“Therefore, knowing the fear of the Lord, we persuade others.” 2 Cor. 5:11

What is the fear of the Lord? That is a question that is larger than can be addressed in a blog post, but I would like to examine one characteristic of fear that may help us experience more of the fear of the Lord (a good thing).

Fear Feature: We tend to focus on and look for what we fear. If someone has a fear of snakes and they walk in the woods, they are looking fervently for snakes. If someone fears rejection, they will listen in every conversation for a negative comment, gesture, or omitted compliment (often hearing one whether it was there or not). If someone fears failure, then each moment is braced against it, asking for some skill or knowledge they do not have (often being paralyzed from doing things they are perfectly capable of doing).

Living in the fear of the Lord then, means to live with a constant awareness of God. What is He doing? What is His will for this situation? How can I express His character in this relationship? How could I please Him in this moment? In this regard, we might say that the opposite of the fear of the Lord is casualness/forgetfulness towards God.

In 2 Corinthians 5 Paul draws a connection between someone’s fear of the Lord and their level of persuasiveness. As we will see in just a moment, Paul was not trying to create the latest, greatest sales technique. Paul was merely putting a reality into words.

The fear of the Lord is the only fear that is not self-centered.  All other fears are necessarily self-centered because their ultimate goal is self-preservation.  The fear of the Lord begins with denying ourselves and dying to our desires (Luke 9:23-24).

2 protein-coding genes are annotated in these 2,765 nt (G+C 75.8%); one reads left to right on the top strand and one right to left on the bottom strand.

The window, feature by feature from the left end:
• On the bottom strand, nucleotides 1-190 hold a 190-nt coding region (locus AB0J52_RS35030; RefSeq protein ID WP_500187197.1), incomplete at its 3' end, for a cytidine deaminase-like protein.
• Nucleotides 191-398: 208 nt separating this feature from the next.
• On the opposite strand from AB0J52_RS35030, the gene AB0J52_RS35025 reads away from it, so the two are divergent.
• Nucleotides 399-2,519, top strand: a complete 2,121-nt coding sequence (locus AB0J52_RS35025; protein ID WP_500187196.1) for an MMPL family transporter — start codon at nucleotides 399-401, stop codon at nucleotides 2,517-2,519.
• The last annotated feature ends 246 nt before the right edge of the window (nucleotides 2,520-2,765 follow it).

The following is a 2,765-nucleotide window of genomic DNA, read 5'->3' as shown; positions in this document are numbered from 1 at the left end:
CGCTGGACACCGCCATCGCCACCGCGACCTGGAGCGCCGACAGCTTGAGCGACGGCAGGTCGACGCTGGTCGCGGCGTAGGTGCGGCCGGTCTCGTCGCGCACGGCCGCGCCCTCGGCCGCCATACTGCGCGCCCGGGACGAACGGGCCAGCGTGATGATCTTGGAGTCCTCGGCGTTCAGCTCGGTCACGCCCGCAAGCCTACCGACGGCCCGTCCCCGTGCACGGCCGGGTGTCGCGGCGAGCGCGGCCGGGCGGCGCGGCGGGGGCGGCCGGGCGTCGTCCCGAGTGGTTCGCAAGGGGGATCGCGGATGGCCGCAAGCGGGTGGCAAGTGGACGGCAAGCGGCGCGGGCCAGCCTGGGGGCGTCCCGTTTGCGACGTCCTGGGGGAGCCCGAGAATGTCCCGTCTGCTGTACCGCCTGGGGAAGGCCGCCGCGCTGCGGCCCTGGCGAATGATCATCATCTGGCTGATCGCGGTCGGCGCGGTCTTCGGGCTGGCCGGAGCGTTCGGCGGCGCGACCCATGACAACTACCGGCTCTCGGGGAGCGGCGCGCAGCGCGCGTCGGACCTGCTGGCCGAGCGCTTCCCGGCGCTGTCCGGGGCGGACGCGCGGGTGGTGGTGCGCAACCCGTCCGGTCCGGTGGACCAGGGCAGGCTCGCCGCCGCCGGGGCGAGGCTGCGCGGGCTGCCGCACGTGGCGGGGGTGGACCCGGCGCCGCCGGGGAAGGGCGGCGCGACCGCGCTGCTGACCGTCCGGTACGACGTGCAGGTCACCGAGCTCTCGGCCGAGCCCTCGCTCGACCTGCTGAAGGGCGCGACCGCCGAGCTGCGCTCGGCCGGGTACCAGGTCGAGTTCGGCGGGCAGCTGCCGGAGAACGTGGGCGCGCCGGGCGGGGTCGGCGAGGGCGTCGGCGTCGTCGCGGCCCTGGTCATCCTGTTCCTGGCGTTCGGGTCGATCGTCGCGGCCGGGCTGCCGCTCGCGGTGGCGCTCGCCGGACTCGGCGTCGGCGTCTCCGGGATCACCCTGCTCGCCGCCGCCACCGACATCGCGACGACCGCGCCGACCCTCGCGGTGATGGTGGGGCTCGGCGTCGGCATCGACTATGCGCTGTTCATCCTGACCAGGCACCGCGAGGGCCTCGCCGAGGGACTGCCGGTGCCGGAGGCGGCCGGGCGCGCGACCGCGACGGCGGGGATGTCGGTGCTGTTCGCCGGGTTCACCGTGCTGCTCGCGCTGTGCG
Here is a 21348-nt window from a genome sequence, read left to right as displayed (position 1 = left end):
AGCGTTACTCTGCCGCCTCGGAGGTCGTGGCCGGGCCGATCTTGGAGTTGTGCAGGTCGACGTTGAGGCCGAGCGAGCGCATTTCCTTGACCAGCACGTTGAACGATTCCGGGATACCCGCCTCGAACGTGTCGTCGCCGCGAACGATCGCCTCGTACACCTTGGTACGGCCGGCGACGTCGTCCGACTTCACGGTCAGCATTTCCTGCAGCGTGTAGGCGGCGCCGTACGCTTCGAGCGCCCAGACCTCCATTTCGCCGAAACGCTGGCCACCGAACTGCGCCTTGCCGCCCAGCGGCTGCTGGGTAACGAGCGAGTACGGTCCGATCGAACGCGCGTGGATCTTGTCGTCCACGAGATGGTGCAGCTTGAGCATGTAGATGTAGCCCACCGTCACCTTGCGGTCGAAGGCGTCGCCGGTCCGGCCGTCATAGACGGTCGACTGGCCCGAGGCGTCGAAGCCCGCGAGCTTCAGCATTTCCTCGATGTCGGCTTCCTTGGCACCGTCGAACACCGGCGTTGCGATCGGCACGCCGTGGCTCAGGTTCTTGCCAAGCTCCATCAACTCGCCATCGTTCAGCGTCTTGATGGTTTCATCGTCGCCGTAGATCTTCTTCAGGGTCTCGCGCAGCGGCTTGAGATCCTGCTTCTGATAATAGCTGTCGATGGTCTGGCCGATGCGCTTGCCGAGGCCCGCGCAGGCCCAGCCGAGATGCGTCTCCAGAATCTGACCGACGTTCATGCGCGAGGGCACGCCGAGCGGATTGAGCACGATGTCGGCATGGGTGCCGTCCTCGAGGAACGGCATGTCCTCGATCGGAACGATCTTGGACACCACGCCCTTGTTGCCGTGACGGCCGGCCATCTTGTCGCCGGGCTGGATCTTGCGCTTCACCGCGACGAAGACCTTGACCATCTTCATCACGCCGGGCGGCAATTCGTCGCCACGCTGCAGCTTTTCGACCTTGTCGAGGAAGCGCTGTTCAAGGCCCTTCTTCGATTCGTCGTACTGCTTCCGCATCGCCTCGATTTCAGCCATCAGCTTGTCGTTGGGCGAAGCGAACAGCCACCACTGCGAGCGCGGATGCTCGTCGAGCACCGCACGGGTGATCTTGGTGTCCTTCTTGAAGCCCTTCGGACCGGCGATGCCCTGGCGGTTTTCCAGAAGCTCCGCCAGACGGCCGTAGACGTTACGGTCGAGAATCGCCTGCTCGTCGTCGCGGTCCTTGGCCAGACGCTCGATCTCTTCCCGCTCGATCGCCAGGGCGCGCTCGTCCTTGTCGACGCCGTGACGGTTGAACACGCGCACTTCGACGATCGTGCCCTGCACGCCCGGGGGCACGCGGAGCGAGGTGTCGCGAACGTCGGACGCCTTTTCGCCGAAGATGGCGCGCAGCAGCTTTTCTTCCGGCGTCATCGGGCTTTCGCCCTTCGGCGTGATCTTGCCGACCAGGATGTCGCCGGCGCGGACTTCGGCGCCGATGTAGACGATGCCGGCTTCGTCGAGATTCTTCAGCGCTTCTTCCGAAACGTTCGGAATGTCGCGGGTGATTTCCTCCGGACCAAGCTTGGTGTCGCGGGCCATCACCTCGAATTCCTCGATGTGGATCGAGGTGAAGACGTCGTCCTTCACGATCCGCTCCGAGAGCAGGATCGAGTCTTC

This influences our ability to be persuasive in three ways:

  1. People are more apt to listen to someone who is not out for what they can gain in a situation.  Paul had modeled this in his early preaching in Corinth (1 Cor 9:9-12). He would not allow the Corinthians to give him money for his ministry so that they would know of the sincerity of his message. One good question for measuring trust is, “How much does this person fear God?”
  2. We are more able to interpret a situation correctly when the lenses of self are not distorting our motives. We tend to see what we fear/trust.  If we fear/trust money, we see a profit margin. If we fear/trust acceptance, we see rejection. If we fear/trust power, we see opportunities to get ahead. When we actively fear/trust God, we see things as they really are (rather than through the distortion of our fears). When we do not see things accurately people are confused and turned off by the sense that our words are “off.”
  3. Finally, when we fear the Lord we do not require a certain response from the other person as personal validation. Their acceptance or rejection of our message (i.e., the Gospel, a biblical way to resolve a particular conflict, a character quality we ask of our children, etc…) is not personal acceptance or rejection. We can then model a kind of social freedom that is sorely lacking in our insecure culture that hyper-personalizes differences.